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About Hannibal Travis

Hannibal Travis is a Professor of Law at Florida International University College of Law, where he has taught Intellectual Property, Copyright Law, Computer and Internet Law, Entertainment Law, Antitrust Law, an Advanced Copyright Law seminar, Internet Law seminars, Introduction to International and Comparative Law, and Business Law and Intellectual Property for Engineers. In Fall 2017, he is a visiting professor at the University of Florida Levin College of Law. Professor Travis conducts research in the fields of cyberlaw, intellectual property, antitrust, telecommunications, and human rights law. He received his B.A. in Philosophy summa cum laude from Washington University, where he was named to Phi Beta Kappa. He earned his J.D. magna cum laude from Harvard Law School, where he served as a member of the Harvard Journal of Law and Technology and the Harvard Human Rights Journal. After law school, he clerked for the Honorable William Matthew Byrne, Jr., of the United States District Court for the Central District of California. He then served an associate at O'Melveny & Myers in San Francisco, and at Debevoise & Plimpton in New York. At both firms, he participated in litigating intellectual property and antitrust disputes, and advising clients in the media, telecommunications, software, and Internet industries. His writings have been published in law reviews and journals affiliated with American University, Hofstra University, Northwestern University, Pepperdine University, the University of Arizona, the University of California, the University of Miami, the University of Notre Dame, the University of Virginia, and Yale University. His most recent publications deal with the effect on publishers of mass book-digitization by Google and other Internet firms, in the Journal of the Copyright Society of the USA and in the American Intellectual Property Law Association Quarterly Journal, and in the book Research Handbook on E-Commerce Law (John Rothchild ed., Elgar 2016). In 2012-2013, he published the edited book Cyberspace Law: Censorship and Regulation of the Internet (Travis ed., Routledge 2013), and the monograph Genocide, Ethnonationalism, and the United Nations: Exploring the Causes of Mass Killing Since 1945 (Routledge 2012). His articles and book chapters in 2013-2014 included contributions to the Vanderbilt Journal of Entertainment and Technology Law, the Tulane Journal of Intellectual Property and Technology Law, and the International Journal of Minority and Group Rights. He has also published book chapters in Transnational Culture in the Internet Age (Adam Candeub and Sean Pager eds., Elgar, 2011), Google et les Nouveaux Services en Ligne (Strowel ed., Editions Larcier, 2008), Forgotten Genocides (Lemarchand ed., University of Pennsylvania Press, 2011), Hidden Genocides: Power, Knowledge, and Memory (Hinton, La Pointe, and Irvin eds., Rutgers University Press, 2013), The Plight and Fate of Children During and Following Genocide (Samuel Totten ed., Transaction Publishers, 2014), The Top Ten Global Justice Law Review Articles of 2008 (Oxford University Press, 2009), and Impediments to the Prevention and Intervention of Genocide (Samuel Totten ed., Transaction Publishers, 2012). Finally, he is the author of the first comprehensive legal history of physical and cultural genocide in the Middle East and North Africa, entitled Genocide in the Middle East: The Ottoman Empire, Iraq, and Sudan (Carolina Academic Press, 2010), and the articles "Reparations for Mass Atrocities as Path to Peace," Brooklyn Journal of International Law (2014), "Wargaming the 'Arab Spring': Predicting Likely Outcomes and Planning U.N. Responses," Cornell International Law Journal (2012), "'Native Christians Massacred': The Ottoman Genocide of the Assyrians During World War I," Genocide Studies and Prevention 1(3) (2006): 327-346; "On the Original Understanding of the Crime of Genocide," Genocide Studies and Prevention 7(2) (2012): 37-55; "The United Nations and Genocide Prevention: The Problem of Racial and Religious Bias," Genocide Studies International 8(2) (2014); and "Why Was Benghazi 'Saved,' While Sinjar Was Allowed to Be Lost? New Failures of Genocide Prevention, 2007-2015," Genocide Studies International 10(2) (2016).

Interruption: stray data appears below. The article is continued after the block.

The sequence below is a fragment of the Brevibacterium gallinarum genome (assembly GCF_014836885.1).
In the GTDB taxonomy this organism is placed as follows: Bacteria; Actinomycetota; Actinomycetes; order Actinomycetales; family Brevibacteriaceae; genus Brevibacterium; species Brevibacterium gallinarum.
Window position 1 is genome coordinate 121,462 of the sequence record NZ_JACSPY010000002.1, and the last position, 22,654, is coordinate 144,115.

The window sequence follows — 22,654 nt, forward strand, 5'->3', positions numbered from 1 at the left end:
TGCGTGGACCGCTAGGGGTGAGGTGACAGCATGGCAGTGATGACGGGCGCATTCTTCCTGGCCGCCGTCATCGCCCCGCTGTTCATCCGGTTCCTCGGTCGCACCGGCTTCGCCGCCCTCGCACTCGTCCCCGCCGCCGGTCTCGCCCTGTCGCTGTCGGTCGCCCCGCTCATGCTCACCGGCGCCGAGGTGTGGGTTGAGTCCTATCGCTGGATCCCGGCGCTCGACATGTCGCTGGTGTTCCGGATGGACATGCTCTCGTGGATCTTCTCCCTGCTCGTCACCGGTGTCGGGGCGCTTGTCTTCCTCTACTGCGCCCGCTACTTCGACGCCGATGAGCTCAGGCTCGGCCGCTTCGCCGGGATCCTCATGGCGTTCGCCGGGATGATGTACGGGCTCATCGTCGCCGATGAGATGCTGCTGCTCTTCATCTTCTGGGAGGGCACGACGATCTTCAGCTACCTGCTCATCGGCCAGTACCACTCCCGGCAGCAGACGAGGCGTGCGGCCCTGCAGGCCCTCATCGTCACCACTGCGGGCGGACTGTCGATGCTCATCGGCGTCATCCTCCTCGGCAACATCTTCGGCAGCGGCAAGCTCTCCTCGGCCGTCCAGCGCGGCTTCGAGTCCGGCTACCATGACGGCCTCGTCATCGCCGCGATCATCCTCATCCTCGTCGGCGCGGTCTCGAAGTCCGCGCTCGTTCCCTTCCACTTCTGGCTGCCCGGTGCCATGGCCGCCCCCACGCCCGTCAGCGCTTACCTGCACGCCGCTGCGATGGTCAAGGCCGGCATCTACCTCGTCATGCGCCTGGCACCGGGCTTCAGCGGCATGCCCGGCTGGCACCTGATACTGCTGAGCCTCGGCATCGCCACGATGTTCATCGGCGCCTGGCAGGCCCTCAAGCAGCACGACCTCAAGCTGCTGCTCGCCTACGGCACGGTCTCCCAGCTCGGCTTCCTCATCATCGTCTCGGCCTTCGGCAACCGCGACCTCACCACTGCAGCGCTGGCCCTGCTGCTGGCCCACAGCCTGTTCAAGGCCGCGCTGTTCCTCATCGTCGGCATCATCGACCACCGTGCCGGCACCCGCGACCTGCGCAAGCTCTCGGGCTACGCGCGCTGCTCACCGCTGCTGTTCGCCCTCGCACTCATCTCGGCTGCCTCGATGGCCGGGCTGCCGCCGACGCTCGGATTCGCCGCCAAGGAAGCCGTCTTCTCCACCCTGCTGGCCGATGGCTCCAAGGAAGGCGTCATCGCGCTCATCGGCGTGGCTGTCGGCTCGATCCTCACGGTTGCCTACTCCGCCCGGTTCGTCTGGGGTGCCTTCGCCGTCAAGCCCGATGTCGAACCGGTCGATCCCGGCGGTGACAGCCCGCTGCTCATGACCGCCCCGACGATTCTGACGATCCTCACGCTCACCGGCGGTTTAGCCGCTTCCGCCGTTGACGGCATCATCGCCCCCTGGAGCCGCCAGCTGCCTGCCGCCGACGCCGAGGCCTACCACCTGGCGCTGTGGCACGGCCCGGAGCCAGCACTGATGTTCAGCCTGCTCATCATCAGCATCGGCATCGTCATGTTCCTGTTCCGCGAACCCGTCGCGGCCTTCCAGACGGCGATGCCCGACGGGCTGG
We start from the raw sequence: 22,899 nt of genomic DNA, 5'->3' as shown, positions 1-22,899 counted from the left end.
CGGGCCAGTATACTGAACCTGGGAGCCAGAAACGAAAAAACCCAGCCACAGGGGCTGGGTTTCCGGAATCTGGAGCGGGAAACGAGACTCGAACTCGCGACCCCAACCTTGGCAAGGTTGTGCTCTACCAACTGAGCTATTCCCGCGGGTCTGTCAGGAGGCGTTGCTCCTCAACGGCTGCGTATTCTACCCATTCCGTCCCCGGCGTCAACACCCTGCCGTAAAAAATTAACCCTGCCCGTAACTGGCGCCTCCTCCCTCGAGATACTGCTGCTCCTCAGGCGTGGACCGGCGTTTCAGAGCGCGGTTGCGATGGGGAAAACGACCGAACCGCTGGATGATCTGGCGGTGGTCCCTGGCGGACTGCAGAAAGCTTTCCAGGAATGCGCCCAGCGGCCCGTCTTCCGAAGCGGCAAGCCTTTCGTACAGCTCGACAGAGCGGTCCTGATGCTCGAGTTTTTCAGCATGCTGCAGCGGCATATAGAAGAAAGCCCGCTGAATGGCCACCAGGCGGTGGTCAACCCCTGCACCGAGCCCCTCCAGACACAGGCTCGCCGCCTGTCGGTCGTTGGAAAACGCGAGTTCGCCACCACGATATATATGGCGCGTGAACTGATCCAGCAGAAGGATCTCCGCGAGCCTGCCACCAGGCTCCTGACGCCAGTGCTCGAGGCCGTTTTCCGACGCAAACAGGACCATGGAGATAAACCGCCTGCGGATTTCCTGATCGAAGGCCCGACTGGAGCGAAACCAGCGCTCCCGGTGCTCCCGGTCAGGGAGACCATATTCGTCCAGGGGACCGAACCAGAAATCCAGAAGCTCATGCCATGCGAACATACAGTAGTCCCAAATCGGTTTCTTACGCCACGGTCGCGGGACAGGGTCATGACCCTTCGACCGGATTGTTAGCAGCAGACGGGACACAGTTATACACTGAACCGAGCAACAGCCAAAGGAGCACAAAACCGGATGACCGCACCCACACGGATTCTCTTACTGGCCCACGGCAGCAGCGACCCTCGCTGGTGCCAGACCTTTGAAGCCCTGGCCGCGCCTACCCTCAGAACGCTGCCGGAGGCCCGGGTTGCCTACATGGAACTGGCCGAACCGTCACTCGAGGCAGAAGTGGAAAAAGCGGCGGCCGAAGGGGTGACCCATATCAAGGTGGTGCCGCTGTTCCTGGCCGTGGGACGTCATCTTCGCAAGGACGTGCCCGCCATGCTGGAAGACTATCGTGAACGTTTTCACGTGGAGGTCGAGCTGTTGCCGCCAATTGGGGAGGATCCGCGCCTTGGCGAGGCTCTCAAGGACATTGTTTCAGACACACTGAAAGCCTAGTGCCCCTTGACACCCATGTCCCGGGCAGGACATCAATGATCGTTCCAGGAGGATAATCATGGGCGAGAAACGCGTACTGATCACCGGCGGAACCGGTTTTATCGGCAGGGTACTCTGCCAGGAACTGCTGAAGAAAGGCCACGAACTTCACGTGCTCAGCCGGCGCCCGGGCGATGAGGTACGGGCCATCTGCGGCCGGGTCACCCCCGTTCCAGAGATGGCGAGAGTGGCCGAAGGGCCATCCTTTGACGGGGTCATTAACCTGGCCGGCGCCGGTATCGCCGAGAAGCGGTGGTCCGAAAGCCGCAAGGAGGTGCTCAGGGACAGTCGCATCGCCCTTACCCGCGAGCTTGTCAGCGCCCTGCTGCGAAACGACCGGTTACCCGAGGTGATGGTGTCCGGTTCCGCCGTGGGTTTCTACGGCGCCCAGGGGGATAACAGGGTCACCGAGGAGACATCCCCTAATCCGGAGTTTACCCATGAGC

Positions

Present Visiting Fellow, Summer 2009, Oxford Internet Institute
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Present Professor of Law, Florida International University College of Law
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Curriculum Vitae




Honors and Awards

  • magna cum laude, Harvard Law School
  • summa cum laude, Washington University (St. Louis)

Courses

  • Intellectual Property
  • Antitrust
  • International and Comparative Law


Contact Information

11200 S.W. 8th Street, RDB 2067
Miami, FL 33199
Ph: 305.348.8371

Email:


Intellectual Property Law (13)

Genocide Studies (5)

Broadband Regulation and Net Neutrality (2)

International Law and Human Rights (4)

Internet Law (6)